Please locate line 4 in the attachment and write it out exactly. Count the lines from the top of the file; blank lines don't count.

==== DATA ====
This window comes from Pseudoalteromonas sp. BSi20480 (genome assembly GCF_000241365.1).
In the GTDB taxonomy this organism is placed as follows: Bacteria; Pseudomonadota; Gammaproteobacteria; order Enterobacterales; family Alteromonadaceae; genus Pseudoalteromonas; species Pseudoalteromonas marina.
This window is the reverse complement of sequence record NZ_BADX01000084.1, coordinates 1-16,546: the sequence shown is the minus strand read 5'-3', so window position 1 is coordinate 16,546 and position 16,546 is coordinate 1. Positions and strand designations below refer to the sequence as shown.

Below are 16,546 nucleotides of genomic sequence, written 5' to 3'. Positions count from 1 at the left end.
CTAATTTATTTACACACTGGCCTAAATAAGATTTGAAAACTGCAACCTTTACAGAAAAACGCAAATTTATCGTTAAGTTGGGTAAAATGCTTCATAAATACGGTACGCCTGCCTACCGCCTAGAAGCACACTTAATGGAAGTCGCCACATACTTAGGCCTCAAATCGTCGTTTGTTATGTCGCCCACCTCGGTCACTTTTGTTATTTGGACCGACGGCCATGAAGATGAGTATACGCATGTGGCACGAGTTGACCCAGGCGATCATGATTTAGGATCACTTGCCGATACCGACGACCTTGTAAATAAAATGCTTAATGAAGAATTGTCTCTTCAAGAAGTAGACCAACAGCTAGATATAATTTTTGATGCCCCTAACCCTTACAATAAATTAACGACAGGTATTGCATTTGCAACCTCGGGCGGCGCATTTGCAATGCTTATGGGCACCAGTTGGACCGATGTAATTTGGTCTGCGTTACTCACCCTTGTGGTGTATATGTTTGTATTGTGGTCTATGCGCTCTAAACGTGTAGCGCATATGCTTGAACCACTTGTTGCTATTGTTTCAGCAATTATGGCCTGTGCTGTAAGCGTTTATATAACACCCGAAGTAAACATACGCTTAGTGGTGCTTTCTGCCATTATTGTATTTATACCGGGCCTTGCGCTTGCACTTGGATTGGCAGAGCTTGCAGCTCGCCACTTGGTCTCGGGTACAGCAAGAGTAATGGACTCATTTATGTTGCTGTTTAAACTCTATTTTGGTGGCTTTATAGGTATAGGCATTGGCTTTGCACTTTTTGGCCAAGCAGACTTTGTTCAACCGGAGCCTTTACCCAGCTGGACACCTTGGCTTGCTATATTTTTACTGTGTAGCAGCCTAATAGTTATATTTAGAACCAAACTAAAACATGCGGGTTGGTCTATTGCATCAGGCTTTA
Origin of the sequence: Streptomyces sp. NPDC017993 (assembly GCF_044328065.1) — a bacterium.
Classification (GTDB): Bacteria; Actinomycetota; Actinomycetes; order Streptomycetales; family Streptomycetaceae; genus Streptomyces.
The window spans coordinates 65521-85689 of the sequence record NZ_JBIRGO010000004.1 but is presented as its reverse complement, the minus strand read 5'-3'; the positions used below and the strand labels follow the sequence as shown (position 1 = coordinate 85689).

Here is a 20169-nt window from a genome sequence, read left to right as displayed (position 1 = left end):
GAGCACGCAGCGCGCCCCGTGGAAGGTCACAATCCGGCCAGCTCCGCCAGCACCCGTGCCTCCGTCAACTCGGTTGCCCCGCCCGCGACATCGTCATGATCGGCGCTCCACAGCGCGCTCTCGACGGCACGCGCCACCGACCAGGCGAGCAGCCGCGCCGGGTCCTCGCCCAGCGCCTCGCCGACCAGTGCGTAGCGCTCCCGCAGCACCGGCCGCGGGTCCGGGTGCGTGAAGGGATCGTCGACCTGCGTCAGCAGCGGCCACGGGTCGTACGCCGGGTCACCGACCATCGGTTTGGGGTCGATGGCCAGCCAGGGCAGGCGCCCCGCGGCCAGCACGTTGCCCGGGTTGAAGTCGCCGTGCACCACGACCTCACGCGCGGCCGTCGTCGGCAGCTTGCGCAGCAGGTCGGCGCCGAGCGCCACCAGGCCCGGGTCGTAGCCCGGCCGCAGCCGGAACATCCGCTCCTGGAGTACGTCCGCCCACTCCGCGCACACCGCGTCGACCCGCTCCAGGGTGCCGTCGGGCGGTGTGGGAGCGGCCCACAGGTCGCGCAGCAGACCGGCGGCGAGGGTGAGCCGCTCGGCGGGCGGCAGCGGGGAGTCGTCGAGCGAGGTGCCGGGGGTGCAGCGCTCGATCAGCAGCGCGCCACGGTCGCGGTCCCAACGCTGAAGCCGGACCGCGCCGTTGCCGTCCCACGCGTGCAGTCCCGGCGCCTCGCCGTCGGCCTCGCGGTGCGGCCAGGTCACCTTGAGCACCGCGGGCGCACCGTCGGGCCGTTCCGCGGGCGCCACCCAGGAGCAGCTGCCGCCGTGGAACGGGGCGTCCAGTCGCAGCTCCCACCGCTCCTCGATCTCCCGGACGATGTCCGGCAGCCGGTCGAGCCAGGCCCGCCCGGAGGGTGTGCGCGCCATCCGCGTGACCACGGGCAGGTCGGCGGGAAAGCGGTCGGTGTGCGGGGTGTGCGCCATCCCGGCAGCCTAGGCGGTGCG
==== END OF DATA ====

Below are 16,546 nucleotides of genomic sequence, written 5' to 3'. Positions count from 1 at the left end.